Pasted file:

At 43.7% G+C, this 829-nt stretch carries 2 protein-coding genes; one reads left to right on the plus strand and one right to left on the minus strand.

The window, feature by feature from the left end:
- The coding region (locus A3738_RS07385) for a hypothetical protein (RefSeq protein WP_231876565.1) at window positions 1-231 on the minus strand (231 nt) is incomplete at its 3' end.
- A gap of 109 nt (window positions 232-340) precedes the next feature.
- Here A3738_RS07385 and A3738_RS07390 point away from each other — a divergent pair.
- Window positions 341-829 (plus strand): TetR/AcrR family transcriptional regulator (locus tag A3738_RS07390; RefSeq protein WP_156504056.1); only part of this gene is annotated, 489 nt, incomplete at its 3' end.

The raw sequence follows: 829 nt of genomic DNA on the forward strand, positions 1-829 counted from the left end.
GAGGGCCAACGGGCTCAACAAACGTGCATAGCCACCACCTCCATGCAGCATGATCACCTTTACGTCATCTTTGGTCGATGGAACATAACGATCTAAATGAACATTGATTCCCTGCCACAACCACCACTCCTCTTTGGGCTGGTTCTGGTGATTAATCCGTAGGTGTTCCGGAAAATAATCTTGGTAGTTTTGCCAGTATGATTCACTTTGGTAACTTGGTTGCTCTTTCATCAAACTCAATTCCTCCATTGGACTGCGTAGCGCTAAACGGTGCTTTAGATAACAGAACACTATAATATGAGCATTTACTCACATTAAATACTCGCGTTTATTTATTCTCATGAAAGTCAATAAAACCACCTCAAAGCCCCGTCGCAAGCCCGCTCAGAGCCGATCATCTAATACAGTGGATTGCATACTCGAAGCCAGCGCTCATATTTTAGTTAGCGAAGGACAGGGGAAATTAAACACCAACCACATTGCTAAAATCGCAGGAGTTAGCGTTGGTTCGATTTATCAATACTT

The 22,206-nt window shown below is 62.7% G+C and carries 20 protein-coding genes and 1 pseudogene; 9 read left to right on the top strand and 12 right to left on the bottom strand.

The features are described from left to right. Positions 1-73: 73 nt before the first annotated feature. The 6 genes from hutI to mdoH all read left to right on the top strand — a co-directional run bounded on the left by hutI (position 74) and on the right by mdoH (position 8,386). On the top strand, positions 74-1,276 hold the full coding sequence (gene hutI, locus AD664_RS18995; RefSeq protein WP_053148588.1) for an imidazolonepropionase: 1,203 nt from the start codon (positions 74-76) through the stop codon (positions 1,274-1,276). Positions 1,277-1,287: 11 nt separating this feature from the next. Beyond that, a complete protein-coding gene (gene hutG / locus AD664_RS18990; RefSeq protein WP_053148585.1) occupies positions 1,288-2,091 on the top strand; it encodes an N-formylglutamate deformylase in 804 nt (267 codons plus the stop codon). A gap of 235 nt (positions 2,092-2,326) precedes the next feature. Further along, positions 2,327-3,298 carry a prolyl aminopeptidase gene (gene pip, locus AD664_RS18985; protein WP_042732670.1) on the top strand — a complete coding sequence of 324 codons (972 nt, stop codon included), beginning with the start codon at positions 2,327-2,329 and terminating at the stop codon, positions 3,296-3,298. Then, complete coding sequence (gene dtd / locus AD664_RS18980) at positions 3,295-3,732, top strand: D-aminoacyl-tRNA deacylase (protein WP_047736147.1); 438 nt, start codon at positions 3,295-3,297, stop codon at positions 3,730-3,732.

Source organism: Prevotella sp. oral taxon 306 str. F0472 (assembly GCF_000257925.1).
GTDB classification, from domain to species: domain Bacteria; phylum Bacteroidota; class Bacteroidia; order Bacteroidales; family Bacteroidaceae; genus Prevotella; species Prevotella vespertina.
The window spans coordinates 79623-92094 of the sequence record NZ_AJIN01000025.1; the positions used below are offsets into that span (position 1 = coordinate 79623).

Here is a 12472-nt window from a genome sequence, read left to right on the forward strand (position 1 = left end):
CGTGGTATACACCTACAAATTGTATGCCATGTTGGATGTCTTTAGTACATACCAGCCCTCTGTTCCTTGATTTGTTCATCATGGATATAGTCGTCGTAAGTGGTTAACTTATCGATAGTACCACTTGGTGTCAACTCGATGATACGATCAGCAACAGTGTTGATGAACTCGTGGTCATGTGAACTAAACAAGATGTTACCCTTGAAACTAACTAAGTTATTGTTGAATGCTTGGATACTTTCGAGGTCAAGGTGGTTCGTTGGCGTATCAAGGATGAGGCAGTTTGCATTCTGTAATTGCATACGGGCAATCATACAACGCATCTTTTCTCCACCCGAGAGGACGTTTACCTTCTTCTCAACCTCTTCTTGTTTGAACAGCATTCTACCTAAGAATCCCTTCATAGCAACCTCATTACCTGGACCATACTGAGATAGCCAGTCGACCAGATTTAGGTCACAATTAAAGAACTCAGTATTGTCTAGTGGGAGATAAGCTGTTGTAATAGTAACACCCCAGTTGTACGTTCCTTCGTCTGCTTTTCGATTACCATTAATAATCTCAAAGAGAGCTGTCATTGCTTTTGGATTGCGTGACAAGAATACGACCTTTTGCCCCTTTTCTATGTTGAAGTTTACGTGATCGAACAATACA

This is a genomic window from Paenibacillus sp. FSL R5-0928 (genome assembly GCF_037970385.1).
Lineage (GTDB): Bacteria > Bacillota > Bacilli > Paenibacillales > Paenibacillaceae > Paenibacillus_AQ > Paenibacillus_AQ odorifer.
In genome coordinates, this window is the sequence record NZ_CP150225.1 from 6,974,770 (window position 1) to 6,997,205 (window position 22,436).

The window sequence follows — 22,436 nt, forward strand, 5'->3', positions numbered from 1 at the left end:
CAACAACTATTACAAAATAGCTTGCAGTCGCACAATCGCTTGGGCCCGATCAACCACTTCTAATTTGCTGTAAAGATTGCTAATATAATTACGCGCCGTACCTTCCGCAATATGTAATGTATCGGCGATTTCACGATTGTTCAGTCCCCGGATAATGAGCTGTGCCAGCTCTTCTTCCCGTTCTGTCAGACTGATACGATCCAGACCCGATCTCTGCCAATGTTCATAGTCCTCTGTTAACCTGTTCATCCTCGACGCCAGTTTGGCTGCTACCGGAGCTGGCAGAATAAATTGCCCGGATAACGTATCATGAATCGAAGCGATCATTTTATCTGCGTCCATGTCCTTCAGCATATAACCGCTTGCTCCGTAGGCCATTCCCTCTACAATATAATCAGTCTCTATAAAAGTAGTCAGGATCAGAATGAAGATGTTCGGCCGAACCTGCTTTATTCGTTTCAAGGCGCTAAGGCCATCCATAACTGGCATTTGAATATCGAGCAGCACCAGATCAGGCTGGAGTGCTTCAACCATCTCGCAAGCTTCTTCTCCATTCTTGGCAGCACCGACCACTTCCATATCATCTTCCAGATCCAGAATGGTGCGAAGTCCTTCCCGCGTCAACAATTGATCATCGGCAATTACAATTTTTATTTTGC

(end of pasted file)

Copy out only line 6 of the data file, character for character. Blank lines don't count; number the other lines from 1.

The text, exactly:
- Window positions 341-829 (plus strand): TetR/AcrR family transcriptional regulator (locus tag A3738_RS07390; RefSeq protein WP_156504056.1); only part of this gene is annotated, 489 nt, incomplete at its 3' end.